Loud country music/talk radio and potty-mouthed men clear as a bell up through the floorboards, Mychael Danna’s soundtrack for Life of Pi here in this room – amazing how Danna wins.
In collaboration, of course, with my golden chair and my 1956 singer, my cello and all the love in the world all over the walls: drawings of old doorknobs, rusted chains, chain link and barbed-wire fences, train tracks in one point perspective over what appears to be spirit goats, female weight lifters and scrooge-like, chicken-like nature spirits.
It is in this context that I dip back into my beloved “Theories of Modern Art” (1968, UC Press), purchased while in art school in the eighties, and find rich thoughts about art written by futurists, cubists, fauvists, expressionists, impressionists. Thrilling as always to read articles written by Klee, Kandinsky and Marc, as published in Der Blaue Reiter. This time I want more. I want to read what women artists felt, thought and wrote.
It is apparent that, for the 1968 editors of my long-beloved book, women artists didn’t write anything even footnote-worthy. Really? Sigh.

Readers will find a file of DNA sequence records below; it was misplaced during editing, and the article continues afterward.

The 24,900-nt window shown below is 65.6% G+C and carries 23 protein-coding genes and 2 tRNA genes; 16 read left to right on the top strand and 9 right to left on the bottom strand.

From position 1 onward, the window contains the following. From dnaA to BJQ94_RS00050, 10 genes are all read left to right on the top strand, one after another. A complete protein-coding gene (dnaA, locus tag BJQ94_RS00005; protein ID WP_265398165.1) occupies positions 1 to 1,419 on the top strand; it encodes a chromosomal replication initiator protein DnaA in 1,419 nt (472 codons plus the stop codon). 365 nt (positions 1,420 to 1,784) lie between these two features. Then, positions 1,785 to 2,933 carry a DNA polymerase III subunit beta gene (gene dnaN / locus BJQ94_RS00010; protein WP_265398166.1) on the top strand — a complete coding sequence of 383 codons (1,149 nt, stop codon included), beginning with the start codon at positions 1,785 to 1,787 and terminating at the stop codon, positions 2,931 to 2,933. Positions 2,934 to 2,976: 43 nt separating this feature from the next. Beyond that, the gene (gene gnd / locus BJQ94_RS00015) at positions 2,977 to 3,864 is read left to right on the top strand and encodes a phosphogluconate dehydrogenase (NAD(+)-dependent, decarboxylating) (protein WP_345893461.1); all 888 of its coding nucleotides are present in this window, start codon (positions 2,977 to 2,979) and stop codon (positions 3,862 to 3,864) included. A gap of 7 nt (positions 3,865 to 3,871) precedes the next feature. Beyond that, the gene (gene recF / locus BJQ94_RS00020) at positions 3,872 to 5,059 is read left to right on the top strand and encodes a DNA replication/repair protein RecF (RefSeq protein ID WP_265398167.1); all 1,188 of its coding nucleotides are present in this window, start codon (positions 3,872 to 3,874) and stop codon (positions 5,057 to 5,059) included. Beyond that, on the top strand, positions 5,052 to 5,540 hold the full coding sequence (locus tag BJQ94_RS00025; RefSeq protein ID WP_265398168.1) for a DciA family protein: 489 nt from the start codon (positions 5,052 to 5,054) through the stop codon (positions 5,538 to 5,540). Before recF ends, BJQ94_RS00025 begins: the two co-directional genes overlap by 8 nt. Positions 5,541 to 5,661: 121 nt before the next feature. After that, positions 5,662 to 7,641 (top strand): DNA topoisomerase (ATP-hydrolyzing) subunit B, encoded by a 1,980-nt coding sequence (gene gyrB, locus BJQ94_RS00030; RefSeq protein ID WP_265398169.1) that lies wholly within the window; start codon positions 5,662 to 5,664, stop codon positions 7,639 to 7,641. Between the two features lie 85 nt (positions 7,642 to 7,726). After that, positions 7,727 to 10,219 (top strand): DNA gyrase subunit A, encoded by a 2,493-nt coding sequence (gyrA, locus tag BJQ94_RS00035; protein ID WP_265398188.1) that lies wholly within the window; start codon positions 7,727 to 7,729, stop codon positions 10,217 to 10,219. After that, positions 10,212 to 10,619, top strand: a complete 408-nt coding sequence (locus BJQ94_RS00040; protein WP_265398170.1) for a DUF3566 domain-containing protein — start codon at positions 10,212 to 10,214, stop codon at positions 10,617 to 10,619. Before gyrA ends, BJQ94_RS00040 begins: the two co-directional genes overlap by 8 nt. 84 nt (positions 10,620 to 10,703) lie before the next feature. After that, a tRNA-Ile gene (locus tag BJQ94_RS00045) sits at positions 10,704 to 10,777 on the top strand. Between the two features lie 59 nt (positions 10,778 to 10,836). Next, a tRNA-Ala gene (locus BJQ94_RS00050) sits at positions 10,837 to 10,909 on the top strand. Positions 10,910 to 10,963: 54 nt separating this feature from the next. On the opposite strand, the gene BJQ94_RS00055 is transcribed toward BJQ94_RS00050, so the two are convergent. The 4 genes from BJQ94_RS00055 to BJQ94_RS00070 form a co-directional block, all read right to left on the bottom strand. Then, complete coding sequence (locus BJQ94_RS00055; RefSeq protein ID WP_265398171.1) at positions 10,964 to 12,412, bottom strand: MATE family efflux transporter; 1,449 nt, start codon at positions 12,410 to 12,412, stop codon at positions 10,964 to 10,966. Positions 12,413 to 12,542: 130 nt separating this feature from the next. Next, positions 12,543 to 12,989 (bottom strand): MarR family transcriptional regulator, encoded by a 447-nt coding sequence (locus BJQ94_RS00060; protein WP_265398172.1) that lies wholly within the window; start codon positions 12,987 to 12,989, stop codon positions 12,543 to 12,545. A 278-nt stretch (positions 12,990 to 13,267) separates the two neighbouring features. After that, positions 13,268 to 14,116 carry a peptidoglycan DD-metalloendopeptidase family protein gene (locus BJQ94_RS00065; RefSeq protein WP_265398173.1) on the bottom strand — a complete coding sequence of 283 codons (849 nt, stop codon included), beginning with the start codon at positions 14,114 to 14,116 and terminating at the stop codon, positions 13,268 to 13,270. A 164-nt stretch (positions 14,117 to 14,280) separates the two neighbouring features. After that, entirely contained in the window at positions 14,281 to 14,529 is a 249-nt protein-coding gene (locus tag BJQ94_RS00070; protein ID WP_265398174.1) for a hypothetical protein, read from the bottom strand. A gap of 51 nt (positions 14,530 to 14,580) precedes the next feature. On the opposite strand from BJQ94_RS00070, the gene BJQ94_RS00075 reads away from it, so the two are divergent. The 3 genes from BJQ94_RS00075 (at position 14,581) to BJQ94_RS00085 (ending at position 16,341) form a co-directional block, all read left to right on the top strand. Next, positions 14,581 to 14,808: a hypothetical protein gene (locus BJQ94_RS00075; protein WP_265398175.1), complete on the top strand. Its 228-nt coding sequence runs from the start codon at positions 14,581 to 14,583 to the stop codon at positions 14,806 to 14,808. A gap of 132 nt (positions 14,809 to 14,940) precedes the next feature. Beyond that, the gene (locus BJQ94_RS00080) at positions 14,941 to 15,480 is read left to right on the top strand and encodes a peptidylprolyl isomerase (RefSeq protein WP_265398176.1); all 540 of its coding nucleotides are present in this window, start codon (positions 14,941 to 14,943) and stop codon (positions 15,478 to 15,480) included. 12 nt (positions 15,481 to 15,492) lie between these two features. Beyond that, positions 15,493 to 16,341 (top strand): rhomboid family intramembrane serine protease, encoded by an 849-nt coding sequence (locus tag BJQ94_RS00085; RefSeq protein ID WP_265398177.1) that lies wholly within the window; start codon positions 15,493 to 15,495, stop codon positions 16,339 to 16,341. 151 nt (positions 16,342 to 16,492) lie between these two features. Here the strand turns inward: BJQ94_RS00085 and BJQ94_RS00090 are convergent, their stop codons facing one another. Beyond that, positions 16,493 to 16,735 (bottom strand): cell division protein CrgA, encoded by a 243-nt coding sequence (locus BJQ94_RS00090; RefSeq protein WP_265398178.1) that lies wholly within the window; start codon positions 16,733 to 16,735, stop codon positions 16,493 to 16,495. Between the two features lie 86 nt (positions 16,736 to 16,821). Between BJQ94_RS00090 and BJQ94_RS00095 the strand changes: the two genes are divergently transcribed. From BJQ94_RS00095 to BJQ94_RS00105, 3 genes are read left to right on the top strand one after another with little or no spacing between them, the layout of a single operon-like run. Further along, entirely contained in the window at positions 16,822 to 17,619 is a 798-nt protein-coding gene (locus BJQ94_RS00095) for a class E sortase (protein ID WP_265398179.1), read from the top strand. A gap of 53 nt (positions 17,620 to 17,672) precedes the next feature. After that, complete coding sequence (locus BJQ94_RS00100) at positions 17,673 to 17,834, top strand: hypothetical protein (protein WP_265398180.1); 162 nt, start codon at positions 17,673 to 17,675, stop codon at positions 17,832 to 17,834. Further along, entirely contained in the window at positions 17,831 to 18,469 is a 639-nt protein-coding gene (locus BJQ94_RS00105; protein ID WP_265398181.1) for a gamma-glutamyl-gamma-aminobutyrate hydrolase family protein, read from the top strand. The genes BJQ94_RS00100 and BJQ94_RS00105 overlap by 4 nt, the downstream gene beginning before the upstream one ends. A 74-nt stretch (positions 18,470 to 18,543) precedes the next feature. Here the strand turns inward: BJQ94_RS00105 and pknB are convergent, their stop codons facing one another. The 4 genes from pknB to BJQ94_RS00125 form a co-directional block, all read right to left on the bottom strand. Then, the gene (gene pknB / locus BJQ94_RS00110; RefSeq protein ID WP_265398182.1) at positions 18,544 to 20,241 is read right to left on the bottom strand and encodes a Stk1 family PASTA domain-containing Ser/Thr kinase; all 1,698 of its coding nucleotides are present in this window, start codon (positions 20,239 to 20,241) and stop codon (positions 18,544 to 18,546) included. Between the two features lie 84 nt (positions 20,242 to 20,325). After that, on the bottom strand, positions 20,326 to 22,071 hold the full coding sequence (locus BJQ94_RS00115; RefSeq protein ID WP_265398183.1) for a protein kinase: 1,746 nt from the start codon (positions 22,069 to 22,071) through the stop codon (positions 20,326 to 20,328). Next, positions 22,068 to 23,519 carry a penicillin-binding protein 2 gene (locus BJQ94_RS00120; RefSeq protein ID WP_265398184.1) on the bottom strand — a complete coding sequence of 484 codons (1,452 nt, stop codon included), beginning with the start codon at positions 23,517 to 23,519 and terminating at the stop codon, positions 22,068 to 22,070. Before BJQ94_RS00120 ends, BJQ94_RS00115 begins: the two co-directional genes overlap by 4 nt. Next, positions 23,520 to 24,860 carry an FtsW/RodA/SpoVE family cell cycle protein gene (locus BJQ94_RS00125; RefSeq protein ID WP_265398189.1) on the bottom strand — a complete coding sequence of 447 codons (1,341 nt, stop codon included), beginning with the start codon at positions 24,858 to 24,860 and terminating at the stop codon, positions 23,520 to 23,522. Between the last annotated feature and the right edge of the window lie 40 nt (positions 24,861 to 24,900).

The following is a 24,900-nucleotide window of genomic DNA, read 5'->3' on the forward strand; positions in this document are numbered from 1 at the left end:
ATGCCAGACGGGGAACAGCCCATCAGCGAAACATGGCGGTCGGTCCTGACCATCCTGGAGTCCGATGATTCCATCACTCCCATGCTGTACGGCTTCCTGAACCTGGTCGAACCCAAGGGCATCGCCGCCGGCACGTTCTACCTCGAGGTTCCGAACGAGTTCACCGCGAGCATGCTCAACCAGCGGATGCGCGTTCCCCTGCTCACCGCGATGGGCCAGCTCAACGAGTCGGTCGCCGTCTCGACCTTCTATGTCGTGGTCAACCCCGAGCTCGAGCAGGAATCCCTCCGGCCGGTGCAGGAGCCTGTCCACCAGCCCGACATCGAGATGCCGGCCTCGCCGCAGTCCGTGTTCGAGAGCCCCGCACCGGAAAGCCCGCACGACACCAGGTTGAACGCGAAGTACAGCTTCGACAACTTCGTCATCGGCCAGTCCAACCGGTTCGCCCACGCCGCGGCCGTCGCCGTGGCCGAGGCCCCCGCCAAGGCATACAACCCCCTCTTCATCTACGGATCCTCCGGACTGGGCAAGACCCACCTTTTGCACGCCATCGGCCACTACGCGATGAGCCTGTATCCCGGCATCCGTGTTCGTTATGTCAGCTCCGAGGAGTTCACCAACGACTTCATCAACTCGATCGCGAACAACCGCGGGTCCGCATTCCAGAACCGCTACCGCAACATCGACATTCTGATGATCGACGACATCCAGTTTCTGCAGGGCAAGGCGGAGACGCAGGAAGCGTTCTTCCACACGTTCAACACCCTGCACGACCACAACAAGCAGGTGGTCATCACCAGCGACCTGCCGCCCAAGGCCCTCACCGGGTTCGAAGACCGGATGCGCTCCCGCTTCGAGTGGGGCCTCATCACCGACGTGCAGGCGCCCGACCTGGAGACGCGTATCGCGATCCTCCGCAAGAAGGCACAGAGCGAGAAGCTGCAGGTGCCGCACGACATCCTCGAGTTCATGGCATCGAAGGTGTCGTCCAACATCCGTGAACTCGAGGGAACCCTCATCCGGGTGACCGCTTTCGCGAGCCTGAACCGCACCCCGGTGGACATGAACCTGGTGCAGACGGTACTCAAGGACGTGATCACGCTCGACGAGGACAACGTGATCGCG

I set my jaw and dig through journal articles, 1st 2nd and 3rd wave feminist literature, new studies of historic groups of women painters (…the Beaver Hall Group developed no manifesto? You’ve got to be kidding…). Eventually I’m led to Kate Deepwell’s 2014 Feminist Art Manifestos: An Anthology (available only on Kindle).
In the first intro paragraph, Deepwell defines the term “manifesto”:
A political programme, a declaration, a definitive statement of belief. Neither institutional mission statement, nor religious dogma; neither a poem, or a book. As a form of literature, manifestos occupy a specific place in the history of public discourse as a means to communicate radical ideas.
I realize that I’m new at this, at least in this lifetime. So I’ll sit with the idea for a while, and trust the process of crafting a credible, rooted manifesto, distilled from my experience and, like an arrow, aimed at where I intend to go.
In this moment I suspect it has something to do with my ability to listen. To pay attention to what’s in the negative space.
more to follow…